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Darkest Dungeon Adds Option To Turn Off Controversial Features

Illustration for article titled iDarkest Dungeon/i Adds Option To Turn Off Controversial Features
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Darkest Dungeon might be the out-of-nowhere Steam sensation of the year. For the game, that’s been a double-edged sword.

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The punishingly difficult, psychosis-inducing dungeon crawler launched as an Early Access game, but it was already in better shape than a lot of “complete” releases. People flocked to it—significantly more than anybody, least of all the game’s developers, expected. Ever since, there’s been a tension to its life as an Early Access mainstay: developer Red Hook’s grand plans versus players’ wishes. It’s not an uncommon tug-of-war with Early Access games, but it’s multiplied by 666 given how many people already loved Darkest Dungeon just the way it was. Many of them disagree with changes that have given enemies better defense and higher crit chances, implicitly forcing players to stick with certain party formations and, in turn, limiting their freedom.

That brings us to a couple features that came in July’s big update: corpses and heart attacks. These features, contend many players, ruin the game—or at least make it significantly less fun. Corpses pile up in battle, cluttering up space such that it’s usually a good idea to destroy them to get at other enemies. Problem: this isn’t very fun, and it takes time your characters—slowly descending into a sloshing vat of madness—don’t have. Heart attacks, meanwhile, are the culmination of characters’ stress. If they can’t deal, there’s a good chance they’ll drop dead. According to players, it happens a lot, sometimes to every character in a party. Again, people feel like it’s a needless frustration; they don’t think it really improves the game.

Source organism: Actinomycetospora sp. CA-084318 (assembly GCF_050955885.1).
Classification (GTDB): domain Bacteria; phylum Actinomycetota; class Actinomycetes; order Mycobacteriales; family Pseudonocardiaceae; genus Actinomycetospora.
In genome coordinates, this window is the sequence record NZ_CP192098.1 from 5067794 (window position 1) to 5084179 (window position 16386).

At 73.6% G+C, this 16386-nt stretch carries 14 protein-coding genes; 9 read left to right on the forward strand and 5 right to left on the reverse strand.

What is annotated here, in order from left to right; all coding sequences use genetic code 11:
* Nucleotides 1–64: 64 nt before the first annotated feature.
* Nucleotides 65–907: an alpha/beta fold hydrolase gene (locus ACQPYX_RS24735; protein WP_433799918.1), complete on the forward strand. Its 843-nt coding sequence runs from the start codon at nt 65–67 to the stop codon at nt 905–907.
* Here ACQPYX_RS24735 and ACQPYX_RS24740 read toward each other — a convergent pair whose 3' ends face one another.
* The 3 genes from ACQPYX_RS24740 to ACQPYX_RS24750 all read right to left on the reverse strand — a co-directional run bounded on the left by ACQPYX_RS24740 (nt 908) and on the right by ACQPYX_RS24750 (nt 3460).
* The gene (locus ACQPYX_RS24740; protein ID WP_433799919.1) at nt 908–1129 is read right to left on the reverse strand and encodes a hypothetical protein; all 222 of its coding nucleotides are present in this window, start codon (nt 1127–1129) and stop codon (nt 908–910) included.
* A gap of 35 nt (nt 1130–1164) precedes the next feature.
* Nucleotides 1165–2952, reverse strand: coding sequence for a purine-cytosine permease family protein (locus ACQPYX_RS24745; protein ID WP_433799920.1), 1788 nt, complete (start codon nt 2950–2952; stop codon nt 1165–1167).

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Illustration for article titled iDarkest Dungeon/i Adds Option To Turn Off Controversial Features

After weeks of unease and countless irate forum threads, Red Hook has finally reached an interesting compromise with players. They’re going to keep features like corpses and heart attacks in the game, but—while the game is in Early Access—players can simply turn them off. Thus, Red Hook gets to keep iterating on their design in hopes of making it great, and players still get a fun game.

Red Hook explained in a Steam forum post:

We believe that corpses and heart attacks are important mechanics for the game, not only for the reasons initially discussed in the Corpse & Hound design notes but reinforced by our observations since. However, today we are introducing a set of gameplay options (accessed via the normal Options menu) which allows you to turn them off.

Just as we were willing to experiment by adding these features, we are willing to experiment with ways to allow you to shape the DD experience a bit to your liking. As many of you know, we have been reluctant to add difficulty related options until now because focusing on our intended version of the game has been our number one priority and our experiments and changes during Early Access have all been in support of iterating on that. But it would be foolish for us to not consider the fact that the Darkest Dungeon community is now big enough to include diverse groups, some of which would like to play the game differently than we might have envisioned. Although we’ve always been unapologetic about how important it is that Darkest Dungeon is punishing, unforgiving, and sometimes not even “fair”...at the end of the day we want those of you who own it to have fun and that can’t be forgotten.